SACRAMENTO, Calif. — As the coronavirus swept California with renewed ferocity, the governor once again closed bars, inside dining and, for much of the state, gyms, indoor church services and hair and nail salons in an effort to prevent COVID-19 cases from swamping hospitals.
Gov. Gavin Newsom issued a sweeping set of closures on Monday as the state recorded more than 329,000 cases and deaths topped 7,000. Hospitalizations have surged by 28% in the past two weeks, including a 20% increase in patients requiring intensive care.
That was lower than a 50% hike seen about a week ago but Newsom said he was concerned about the future and implored people to maintain social distance, wear masks in public and stay home when possible.
"COVID-19 is not going away anytime soon, until there is a vaccine and or an effective therapy," Newsom said.
Meanwhile, the Los Angeles and San Diego school districts, the two largest in California with a combined K-12 student population of about 720,000, announced Monday they won't bring students back to classrooms next month because of rising coronavirus hospitalizations and infection rates.
Earlier in the pandemic California closed beaches, campgrounds and state parks as it sought to limit interactions of people from different households. But as data showed the virus was most likely to be transmitted indoors, the Newsom administration began modifying public health orders, including ordering people to wear face coverings and leaving outdoor activities alone.
On Monday, the governor ordered restaurants to stop serving customers indoors and told bars, wineries, movie theaters, zoos, museums, cardrooms and other indoor entertainment venues to shut down.
Shutdowns went even further in some of the 30 counties on a state watch list because of worrying rises in disease transmission, especially from people mingling without heeding safety guidelines. The listed counties account for roughly 80% of California's population.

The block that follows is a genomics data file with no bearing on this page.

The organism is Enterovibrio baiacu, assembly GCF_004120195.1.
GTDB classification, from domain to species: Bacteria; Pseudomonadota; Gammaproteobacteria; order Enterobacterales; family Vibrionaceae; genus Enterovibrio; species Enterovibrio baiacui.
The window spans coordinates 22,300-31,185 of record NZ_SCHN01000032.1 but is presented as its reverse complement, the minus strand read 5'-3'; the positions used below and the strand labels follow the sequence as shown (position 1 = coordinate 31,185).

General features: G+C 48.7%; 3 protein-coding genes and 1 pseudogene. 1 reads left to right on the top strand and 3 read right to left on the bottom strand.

Those that have been on the list for three days now must restrict indoor operations for hair and nail salons, tattoo parlors, gyms, shopping malls and houses of worship.
The affected counties include Los Angeles and virtually all of Southern California.
In Los Angeles, Mayor Eric Garcetti immediately implemented the shutdowns and warned that the city was "on the verge" of raising its COVID-19 threat level from orange to red — the highest level — and resorting to shutting down all but essential businesses.
Garcetti noted that Los Angeles County now has more virus cases than Canada.
"We have never had as many people infected, or infectious," he said. "We've never had as many people in the hospital as there are tonight."
Garcetti supported Newsom's orders but they met with resistance from some churches and fear by small businesses that were struggling to survive after months of being shut down.
Salons will be hard-hit because loans and unemployment insurance will soon run out and many may ignore the order, said Fred Jones, attorney for the Professional Beauty Federation of California.
"We're going to be out there on our own, worse now than ever," Jones said. "We question how many of those salons that just reopened will comply with this second round of closures."
There is "no evidence that a single contagion has been spread in a salon since we've been allowed to reopen," Jones said.
"What a bummer," said Connie Allan, who owns Boat Canyon Barbers in Laguna Beach.
"How long am I going to do this?" she told the Orange County Register. "I'm 59, and it's not like I can find a job somewhere. I've been a barber for 30-plus years, so I don't know … It's a pretty frightening outlook."
Since the order only bars indoor activities, she was considering other options, such as putting up a canopy to cut hair outside.
Some churches that had cautiously begun holding limited indoor services a month ago were faced with ending them again.
Sacred Heart Catholic Church in Palm Desert, near Palm Springs, had been allowing only 100 people or fewer into services to maintain social distancing.
Father Howard Lincoln told the Palm Springs Desert Sun that he wasn't surprised by the new order.
"Our right to worship has to be tempered with our clear, moral responsibility to protect others from a highly contagious and sometimes fatal disease," Lincoln said. "As a church, we preach, 'Love thy neighbor.' It is certainly not too much of a sacrifice to wear a mask and socially distance and try to protect others."
Newsom's ban on indoor church services may be unconstitutional, argued Robert Tyler of a nonprofit law group called Advocates for Faith and Freedom, although several judges have upheld earlier restrictions.
"Is a worship service any less protected under the First Amendment than a protest? No," Tyler said in a statement. "The freedom of worship is of paramount importance and we will support churches who provide services as their faith sincerely dictates so long as they do not provide their services recklessly."
Newsom's closure announcements did include a note of hope. The governor said the state had managed to flatten the curve of COVID-19 infections in the wake of mid-March orders that shut down most businesses and kept many people at home.
"We were able to suppress the spread of this virus, we were able to knock down the growth of this in the beginning," Newsom said. "We are going to do that again, there is no doubt in my mind."